NCPA - National Center for Policy Analysis


May 31, 2007

In the "detailed" universal care plan offered up this week by Sen. Barack Obama (Ill.-D), he claims he can save every family an average of $2,500 a year on its premiums.  How does he accomplish this miracle?  Simple: spend money on IT, encourage prevention, make health care universal, import drugs from Canada, slap on price controls, add some government subsidies, and voila!

No serious health care expert can possibly believe this will work, says Investor's Business Daily (IBD):

  • Improved information technology can save some money -- about $77 billion a year, according to a Rand study.
  • But that's still less than 3 percent of total health spending, and those savings, Rand says, would take 15 years to materialize.

Encouraging preventive care might save money, but probably won't.  The Department of Health and Human Services notes that "the health of the nation continues to improve overall."  Death rates from many leading causes of death, including heart disease, cancer and stroke, are on the downtrend, while life expectancy is steadily climbing.  Presumably, much of this is due to improvements in preventive medicine.  Yet, at the same time, health spending is skyrocketing.  Why would more preventive care change anything?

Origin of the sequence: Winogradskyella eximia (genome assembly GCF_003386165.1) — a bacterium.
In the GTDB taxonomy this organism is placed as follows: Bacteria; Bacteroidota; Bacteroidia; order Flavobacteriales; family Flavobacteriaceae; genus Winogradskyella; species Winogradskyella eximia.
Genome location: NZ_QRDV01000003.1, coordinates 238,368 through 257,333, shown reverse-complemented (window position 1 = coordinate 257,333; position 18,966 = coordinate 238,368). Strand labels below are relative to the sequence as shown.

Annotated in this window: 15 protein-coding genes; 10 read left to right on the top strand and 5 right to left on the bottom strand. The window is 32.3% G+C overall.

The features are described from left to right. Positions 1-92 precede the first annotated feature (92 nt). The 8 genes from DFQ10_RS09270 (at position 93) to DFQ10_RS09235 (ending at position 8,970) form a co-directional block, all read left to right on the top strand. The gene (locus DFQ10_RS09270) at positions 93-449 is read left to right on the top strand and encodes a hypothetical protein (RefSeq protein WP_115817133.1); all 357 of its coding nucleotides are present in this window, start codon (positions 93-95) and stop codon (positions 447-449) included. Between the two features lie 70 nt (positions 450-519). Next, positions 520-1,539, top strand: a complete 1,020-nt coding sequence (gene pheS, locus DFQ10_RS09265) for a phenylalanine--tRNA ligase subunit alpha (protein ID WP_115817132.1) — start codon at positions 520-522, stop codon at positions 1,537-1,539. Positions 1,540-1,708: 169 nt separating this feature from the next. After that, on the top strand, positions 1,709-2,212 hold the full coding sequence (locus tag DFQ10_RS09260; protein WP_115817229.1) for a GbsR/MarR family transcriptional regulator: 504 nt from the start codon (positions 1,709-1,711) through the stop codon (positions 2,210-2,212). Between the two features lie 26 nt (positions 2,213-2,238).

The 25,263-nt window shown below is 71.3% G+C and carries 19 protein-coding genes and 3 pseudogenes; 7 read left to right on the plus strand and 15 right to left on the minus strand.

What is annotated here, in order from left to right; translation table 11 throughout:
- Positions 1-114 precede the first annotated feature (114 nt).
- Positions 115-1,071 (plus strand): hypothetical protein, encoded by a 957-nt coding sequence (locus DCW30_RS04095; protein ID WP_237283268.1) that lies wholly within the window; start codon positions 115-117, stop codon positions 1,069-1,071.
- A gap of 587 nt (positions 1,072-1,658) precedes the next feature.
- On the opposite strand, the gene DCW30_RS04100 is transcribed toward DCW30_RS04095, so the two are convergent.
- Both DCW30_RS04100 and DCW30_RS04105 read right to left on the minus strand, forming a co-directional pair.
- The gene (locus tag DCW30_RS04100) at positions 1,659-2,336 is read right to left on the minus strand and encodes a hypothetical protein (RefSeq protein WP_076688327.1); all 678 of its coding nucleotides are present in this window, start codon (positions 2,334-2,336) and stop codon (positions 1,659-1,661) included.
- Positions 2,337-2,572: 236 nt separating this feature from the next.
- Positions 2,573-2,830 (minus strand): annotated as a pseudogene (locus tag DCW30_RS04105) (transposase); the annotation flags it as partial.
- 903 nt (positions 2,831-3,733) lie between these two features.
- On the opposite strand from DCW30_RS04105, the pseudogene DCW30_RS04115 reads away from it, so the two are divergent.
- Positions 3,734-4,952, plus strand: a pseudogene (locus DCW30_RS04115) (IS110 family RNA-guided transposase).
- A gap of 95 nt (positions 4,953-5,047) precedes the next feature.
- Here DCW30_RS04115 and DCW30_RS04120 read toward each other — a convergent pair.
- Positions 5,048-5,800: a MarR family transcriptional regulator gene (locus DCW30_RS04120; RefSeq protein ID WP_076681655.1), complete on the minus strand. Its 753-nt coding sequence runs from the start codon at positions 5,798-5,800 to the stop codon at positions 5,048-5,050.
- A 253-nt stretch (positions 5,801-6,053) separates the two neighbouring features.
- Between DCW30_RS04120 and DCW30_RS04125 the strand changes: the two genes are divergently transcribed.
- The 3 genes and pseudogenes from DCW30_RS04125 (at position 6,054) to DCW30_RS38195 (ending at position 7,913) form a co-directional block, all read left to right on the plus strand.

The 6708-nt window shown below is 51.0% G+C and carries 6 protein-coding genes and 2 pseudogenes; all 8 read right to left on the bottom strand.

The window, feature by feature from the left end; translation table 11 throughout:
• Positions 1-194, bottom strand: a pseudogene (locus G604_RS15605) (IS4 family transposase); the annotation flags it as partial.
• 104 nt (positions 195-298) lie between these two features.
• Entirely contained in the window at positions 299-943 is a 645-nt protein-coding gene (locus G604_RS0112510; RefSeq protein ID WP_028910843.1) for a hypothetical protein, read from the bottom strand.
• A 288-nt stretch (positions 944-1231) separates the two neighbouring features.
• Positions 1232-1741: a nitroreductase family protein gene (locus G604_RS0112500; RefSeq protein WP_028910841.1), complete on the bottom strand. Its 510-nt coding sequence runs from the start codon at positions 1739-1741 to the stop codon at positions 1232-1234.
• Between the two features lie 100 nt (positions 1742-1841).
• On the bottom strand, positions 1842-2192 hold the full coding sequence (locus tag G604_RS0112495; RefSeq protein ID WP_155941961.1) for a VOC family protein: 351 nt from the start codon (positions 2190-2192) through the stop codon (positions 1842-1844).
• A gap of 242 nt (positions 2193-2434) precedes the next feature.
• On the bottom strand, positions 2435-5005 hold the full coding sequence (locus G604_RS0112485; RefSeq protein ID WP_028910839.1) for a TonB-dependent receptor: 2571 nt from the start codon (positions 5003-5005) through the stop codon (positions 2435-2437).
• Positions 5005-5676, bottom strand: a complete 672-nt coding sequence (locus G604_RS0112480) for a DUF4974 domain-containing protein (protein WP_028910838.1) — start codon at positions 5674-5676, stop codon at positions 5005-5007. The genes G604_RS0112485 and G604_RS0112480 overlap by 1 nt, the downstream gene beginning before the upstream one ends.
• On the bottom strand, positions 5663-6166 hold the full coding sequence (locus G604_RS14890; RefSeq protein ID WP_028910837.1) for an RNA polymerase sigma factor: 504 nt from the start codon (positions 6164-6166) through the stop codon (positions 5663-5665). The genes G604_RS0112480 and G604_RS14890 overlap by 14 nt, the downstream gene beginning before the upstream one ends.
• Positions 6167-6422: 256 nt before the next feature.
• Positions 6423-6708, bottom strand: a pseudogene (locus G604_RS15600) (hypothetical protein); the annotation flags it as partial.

Other problems with Obama's plan quickly emerge.  His new Medicare-like plan for people without employer-provided insurance, the self-employed and small businesses would quickly explode in size as businesses take the opportunity to dump their workers and their health-care cost problems into the government plan.

  • At $50 billion to $65 billion a year, Obama's forecast for the taxpayer cost of this reform plan is laughably low.
  • Just providing seniors on Medicare a prescription drug benefit costs more than $30 billion a year.

Source: Editorial, "Dr. Obama's Snake Oil," Investor's Business Daily, May 30, 2007.


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